With over 2,596 deaths in the first three months of the year, security experts and a cross section of Nigerians who spoke to our correspondent called on the government to put in more efforts to bring an end to the insurgency in the North Eastern part of the country.
When the onslaught by Boko Haram began sometime in 2009, not many had thought that the attacks would assume such a murderous dimension as it is today.
Of all the attacks perpetrated by suspected members of the dreaded Islamic sect, Boko Haram, in the North Eastern part of the country, one that has remained in the minds of people is the February 25, 2014 attack on the pupils of Federal Government College, Buni Yadi in Yobe State.
In the attack that lasted several hours, no fewer than 59 students were slaughtered by the sect members while some of the victims were burnt to ashes.
In what appeared as the height of cruelty, the Islamic sect members arrived the College at about 2am and set the locked hostels, where the students slept, on fire, before shooting and slitting the throats of those who tried to climb out of the windows.
A teacher in the school was reported to have said that the sect members hurled explosives and fired guns into one of the hostels. When the pupils were trying to climb out of the windows, they were caught and slaughtered like sheep by the terrorists while some had their throats slit. Those who attempted to run away were gunned down.
The insurgents burnt down all the 24 buildings and staff quarters in the school before attacking the students. Reports had it that the onslaught lasted several hours.
A Junior Secondary School 3 student, Aliyu Ayuba, who fled the scene with a bullet in his back, said the assailants who were young men and boys in military uniforms and plain clothes, ordered the students to gather in one room and started shooting sporadically. Aliyu added that his roommates were killed and some burnt inside the hostel.
The continuous killing of residents in the North Eastern part of the country by Boko Haram members has left no fewer than 1,614 persons dead in series of attacks by the Islamic group during the first quarter of the year.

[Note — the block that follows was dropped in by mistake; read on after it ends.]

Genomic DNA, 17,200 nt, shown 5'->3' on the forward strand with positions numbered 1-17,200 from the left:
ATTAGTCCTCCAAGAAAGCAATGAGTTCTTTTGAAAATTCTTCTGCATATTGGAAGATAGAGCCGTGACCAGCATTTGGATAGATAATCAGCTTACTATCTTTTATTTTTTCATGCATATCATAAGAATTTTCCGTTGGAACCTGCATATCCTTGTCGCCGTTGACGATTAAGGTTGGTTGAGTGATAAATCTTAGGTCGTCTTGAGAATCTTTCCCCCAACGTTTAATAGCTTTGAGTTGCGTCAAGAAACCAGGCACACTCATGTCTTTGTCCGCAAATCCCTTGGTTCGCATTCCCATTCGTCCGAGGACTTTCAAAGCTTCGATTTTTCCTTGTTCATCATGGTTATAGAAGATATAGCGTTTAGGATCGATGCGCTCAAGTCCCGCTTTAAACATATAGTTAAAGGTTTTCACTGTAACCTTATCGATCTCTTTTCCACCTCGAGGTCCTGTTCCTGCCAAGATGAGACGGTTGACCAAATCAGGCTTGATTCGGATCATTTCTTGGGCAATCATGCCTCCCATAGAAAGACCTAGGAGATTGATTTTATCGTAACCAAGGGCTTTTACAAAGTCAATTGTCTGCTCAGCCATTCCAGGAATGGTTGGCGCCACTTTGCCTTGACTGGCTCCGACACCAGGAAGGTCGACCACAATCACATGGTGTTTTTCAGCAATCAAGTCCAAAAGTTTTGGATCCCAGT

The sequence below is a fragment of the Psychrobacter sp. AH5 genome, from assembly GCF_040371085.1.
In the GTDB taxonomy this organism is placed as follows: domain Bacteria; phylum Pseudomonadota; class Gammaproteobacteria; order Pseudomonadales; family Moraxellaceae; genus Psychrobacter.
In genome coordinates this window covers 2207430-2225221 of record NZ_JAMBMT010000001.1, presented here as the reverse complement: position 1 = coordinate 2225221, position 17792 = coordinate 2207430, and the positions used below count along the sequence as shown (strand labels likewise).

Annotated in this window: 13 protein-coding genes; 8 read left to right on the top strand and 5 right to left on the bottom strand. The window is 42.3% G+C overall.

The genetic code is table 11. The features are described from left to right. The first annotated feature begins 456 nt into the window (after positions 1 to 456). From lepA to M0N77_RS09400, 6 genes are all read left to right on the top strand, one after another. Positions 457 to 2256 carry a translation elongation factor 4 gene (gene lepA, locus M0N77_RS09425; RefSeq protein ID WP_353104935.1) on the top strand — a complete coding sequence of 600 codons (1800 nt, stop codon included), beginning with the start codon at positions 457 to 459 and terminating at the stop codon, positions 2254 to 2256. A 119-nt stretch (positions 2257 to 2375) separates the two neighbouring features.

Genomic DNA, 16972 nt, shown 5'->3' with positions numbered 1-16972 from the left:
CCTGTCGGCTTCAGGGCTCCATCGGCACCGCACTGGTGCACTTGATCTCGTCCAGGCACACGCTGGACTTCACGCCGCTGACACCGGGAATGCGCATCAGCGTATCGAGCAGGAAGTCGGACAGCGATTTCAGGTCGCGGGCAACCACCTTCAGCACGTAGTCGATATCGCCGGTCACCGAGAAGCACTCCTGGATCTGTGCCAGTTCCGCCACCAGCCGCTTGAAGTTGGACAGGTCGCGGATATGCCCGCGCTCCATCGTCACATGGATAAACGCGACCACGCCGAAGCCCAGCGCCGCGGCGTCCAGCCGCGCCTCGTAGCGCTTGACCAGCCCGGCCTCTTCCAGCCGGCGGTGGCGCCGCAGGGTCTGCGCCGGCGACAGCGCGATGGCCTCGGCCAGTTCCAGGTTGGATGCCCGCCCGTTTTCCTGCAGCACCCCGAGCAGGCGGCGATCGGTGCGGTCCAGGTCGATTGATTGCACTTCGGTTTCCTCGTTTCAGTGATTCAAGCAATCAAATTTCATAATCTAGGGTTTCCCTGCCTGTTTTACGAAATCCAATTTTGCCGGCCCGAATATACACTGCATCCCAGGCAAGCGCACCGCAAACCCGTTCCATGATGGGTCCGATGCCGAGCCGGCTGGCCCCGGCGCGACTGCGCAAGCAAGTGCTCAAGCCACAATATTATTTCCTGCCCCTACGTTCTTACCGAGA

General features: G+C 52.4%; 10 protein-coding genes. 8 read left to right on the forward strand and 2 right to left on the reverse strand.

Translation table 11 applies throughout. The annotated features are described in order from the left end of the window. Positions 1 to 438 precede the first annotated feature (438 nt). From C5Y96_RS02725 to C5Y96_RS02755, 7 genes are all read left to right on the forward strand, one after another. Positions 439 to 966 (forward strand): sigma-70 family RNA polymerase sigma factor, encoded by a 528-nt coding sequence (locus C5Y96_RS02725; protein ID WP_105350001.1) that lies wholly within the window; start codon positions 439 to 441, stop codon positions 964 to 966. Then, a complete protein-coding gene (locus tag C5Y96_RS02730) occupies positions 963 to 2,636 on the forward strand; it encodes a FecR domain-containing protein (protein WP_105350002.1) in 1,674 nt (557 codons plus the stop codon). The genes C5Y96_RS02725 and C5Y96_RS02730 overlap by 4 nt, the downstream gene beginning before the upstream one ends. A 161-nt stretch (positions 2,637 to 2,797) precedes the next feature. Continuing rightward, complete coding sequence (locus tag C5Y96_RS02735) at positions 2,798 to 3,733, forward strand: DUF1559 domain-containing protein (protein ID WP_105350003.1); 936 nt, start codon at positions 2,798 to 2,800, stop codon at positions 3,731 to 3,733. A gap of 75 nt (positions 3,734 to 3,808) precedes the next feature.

The series of attacks by the sect have left many people dead, lives shattered, houses burnt with many rendered homeless, many are still missing and many people are living with varying degree of injuries. Notably, many Nigerians, including those in other parts of the country now live with the unpleasant memory.
The victims of the attacks are of no particular age group, as infants, adolescents, teenagers and adults have all been massacred, alongside the aged.
While the onslaught lasted, there was no intervention by security forces that were deployed on emergency rule declared in the three most affected states; Borno, Yobe and Adamawa states.
A few days ago, commuters who were waiting to board buses going to the city centre at the popular Nyanya park, the border community between Abuja and Nassarawa State, were hit by a bomb blast detonated by the suspected Islamic sect.
No fewer than 89 lives were lost in the attack with over 200 severely injured.
Boko Haram, which means ‘No to western education,’ has shunned several moves by the government to broker peace with it. The group had demanded for, among other things, the enforcement of Sharia law in the Northern part of the country and the Islamisation of Northern Nigeria.